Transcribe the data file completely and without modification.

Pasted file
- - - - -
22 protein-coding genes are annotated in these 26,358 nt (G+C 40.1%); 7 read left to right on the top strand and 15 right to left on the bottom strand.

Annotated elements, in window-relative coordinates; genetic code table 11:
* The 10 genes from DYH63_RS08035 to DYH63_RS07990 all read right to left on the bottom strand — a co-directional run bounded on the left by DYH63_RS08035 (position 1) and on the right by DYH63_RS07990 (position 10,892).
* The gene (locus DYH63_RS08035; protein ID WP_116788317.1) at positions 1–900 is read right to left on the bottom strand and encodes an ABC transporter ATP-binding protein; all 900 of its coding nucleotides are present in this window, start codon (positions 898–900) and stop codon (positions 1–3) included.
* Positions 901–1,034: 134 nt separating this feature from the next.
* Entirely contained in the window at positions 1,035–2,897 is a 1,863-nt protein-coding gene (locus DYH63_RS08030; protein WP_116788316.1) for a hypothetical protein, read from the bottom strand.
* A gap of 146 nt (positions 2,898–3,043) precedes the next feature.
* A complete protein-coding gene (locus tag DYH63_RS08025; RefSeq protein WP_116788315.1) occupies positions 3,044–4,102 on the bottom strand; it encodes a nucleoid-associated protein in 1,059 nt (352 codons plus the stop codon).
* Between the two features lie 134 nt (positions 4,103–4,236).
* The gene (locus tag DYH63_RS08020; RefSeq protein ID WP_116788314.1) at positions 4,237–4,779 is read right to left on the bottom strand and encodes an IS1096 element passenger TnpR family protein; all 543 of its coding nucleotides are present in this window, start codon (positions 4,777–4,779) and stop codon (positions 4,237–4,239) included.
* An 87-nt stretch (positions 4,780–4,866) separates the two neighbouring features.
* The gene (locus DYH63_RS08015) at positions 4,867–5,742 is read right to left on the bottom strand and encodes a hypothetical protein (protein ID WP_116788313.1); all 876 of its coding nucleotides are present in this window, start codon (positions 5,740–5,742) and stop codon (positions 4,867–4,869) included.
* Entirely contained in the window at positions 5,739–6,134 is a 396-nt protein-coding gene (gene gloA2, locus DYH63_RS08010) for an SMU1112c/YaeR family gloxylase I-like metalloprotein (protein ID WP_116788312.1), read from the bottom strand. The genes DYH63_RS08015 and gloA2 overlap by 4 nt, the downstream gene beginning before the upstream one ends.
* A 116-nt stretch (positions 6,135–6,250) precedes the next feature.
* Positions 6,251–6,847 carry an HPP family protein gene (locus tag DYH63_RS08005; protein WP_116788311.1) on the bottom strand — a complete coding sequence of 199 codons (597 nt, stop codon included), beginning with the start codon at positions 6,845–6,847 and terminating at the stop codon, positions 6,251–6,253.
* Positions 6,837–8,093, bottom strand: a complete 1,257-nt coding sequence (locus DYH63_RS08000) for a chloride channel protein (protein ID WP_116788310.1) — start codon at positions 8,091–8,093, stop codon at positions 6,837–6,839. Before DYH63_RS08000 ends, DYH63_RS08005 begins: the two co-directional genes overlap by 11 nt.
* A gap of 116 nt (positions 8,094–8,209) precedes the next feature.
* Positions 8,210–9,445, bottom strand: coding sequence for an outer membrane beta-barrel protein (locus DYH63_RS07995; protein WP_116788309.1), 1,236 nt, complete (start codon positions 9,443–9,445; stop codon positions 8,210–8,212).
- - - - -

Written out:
22 protein-coding genes are annotated in these 26,358 nt (G+C 40.1%); 7 read left to right on the top strand and 15 right to left on the bottom strand.

Annotated elements, in window-relative coordinates; genetic code table 11:
* The 10 genes from DYH63_RS08035 to DYH63_RS07990 all read right to left on the bottom strand — a co-directional run bounded on the left by DYH63_RS08035 (position 1) and on the right by DYH63_RS07990 (position 10,892).
* The gene (locus DYH63_RS08035; protein ID WP_116788317.1) at positions 1–900 is read right to left on the bottom strand and encodes an ABC transporter ATP-binding protein; all 900 of its coding nucleotides are present in this window, start codon (positions 898–900) and stop codon (positions 1–3) included.
* Positions 901–1,034: 134 nt separating this feature from the next.
* Entirely contained in the window at positions 1,035–2,897 is a 1,863-nt protein-coding gene (locus DYH63_RS08030; protein WP_116788316.1) for a hypothetical protein, read from the bottom strand.
* A gap of 146 nt (positions 2,898–3,043) precedes the next feature.
* A complete protein-coding gene (locus tag DYH63_RS08025; RefSeq protein WP_116788315.1) occupies positions 3,044–4,102 on the bottom strand; it encodes a nucleoid-associated protein in 1,059 nt (352 codons plus the stop codon).
* Between the two features lie 134 nt (positions 4,103–4,236).
* The gene (locus tag DYH63_RS08020; RefSeq protein ID WP_116788314.1) at positions 4,237–4,779 is read right to left on the bottom strand and encodes an IS1096 element passenger TnpR family protein; all 543 of its coding nucleotides are present in this window, start codon (positions 4,777–4,779) and stop codon (positions 4,237–4,239) included.
* An 87-nt stretch (positions 4,780–4,866) separates the two neighbouring features.
* The gene (locus DYH63_RS08015) at positions 4,867–5,742 is read right to left on the bottom strand and encodes a hypothetical protein (protein ID WP_116788313.1); all 876 of its coding nucleotides are present in this window, start codon (positions 5,740–5,742) and stop codon (positions 4,867–4,869) included.
* Entirely contained in the window at positions 5,739–6,134 is a 396-nt protein-coding gene (gene gloA2, locus DYH63_RS08010) for an SMU1112c/YaeR family gloxylase I-like metalloprotein (protein ID WP_116788312.1), read from the bottom strand. The genes DYH63_RS08015 and gloA2 overlap by 4 nt, the downstream gene beginning before the upstream one ends.
* A 116-nt stretch (positions 6,135–6,250) precedes the next feature.
* Positions 6,251–6,847 carry an HPP family protein gene (locus tag DYH63_RS08005; protein WP_116788311.1) on the bottom strand — a complete coding sequence of 199 codons (597 nt, stop codon included), beginning with the start codon at positions 6,845–6,847 and terminating at the stop codon, positions 6,251–6,253.
* Positions 6,837–8,093, bottom strand: a complete 1,257-nt coding sequence (locus DYH63_RS08000) for a chloride channel protein (protein ID WP_116788310.1) — start codon at positions 8,091–8,093, stop codon at positions 6,837–6,839. Before DYH63_RS08000 ends, DYH63_RS08005 begins: the two co-directional genes overlap by 11 nt.
* A gap of 116 nt (positions 8,094–8,209) precedes the next feature.
* Positions 8,210–9,445, bottom strand: coding sequence for an outer membrane beta-barrel protein (locus DYH63_RS07995; protein WP_116788309.1), 1,236 nt, complete (start codon positions 9,443–9,445; stop codon positions 8,210–8,212).